Subsequently, all missense mutations were retrieved in he Exome Aggregation Consortium database; 22 mutations and 9 mutations were found as common SNPs and rare SNPs, respectively. Excluding the common SNPs, common gene mutations found in both the SCLC and NSCLC components, represented approximately 75% of all mutations and were found in all samples: case 1 (n = 24), case 2 (n = 12), and case 3 (n = 8). Unique mutations found only in one component were identified in five out of the six samples: case 1-SCLC (n = 6), case 1-NSCLC (n = 2), case 2-SCLC (n = 2), case 2-NSCLC (n = 4), case 3-SCLC (n = 1) (Supplementary Tables 2 and 3 and Fig. 3A). Different tumor protein p53 gene (TP53) mutations were present in all three cases, but both histologic components shared the same mutation. Amplifications of GATA binding protein 2 gene (GATA2) and ret proto-oncogene gene (RET) were identified in both components in sample case 3. Amplifications of five genes (fibroblast growth factor receptor 3 gene [FGFR3], GNAS complex locus gene [GNAS], NK2 homeobox 1 gene [NKX2-1], H3 family member histone 3A gene [H3F3A], and nuclear receptor coactivator 3 gene [NCOA3]) were found in only one component of the tumor in samples case 3-SCLC (n = 2), case 1-NSCLC (n = 1), case 2-NSCLC (n = 1), and case 2-SCLC (n = 2) (Supplementary Tables 4 and 5 and Fig. 3B). There were 2 cases (cases 2 and 3) showing a unique GNAS amplification in only the SCLC components. We used IHC to verify the expression of GNAS in these two cases. Higher expression of GNAS with a diffuse pattern of distribution could be seen in the SCLC components than in the NSCLC components (Supplementary Fig. 2). Furthermore, the SCLC component of sample case 3 was flagged as MSI-positive with the microsatellite marker MONO27 with 30% of the reads being shorter than normal, indicating damage to the mismatch repair pathway. It should be noted that the components in case 3 had a lower number of mutations because of the low quality of input DNA and the low-quality sequencing reads and coverage. Case 3 showed a lower unique mutation percentage (19% [one of nine]) compared with case 1 (25% [eight of 32]) and case 2 (33% [six of 18]).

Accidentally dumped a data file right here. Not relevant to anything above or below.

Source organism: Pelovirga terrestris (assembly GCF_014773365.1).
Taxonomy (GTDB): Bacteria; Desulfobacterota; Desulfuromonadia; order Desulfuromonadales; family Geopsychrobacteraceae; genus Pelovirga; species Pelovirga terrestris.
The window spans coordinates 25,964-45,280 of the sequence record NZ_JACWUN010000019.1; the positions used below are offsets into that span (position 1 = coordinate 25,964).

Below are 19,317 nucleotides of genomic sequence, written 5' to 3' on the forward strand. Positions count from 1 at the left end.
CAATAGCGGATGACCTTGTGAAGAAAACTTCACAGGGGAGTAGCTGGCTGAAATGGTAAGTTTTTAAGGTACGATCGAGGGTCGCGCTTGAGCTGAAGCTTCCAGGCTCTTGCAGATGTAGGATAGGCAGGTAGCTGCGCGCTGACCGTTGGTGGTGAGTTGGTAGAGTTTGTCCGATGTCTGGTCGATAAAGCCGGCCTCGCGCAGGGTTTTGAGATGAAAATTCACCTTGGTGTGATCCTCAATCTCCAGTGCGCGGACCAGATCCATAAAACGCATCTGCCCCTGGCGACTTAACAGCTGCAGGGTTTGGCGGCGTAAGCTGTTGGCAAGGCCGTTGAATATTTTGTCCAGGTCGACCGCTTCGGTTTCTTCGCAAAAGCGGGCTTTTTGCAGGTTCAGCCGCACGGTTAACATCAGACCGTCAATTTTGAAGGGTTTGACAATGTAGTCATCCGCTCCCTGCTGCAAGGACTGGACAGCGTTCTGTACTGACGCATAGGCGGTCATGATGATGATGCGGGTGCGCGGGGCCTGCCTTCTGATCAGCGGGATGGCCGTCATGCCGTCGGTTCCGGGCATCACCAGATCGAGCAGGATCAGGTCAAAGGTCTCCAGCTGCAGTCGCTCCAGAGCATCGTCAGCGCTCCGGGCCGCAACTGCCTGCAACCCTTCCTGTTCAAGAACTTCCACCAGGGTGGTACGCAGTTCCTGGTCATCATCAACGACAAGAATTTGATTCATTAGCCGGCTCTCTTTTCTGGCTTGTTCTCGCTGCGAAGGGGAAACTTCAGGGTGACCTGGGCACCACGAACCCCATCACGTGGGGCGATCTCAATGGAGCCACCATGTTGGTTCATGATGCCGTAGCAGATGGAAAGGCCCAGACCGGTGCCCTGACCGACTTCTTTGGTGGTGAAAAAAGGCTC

Figure thumbnail gr3
      Figure 3(A) The number of mutations in common, unique mutations in the SCLC component and unique mutations in the NSCLC component in three cases of combined SCLC. (B) The number of gene amplifications in common, SCLC component unique amplifications and unique amplifications in the NSCLC component in three cases of combined SCLC.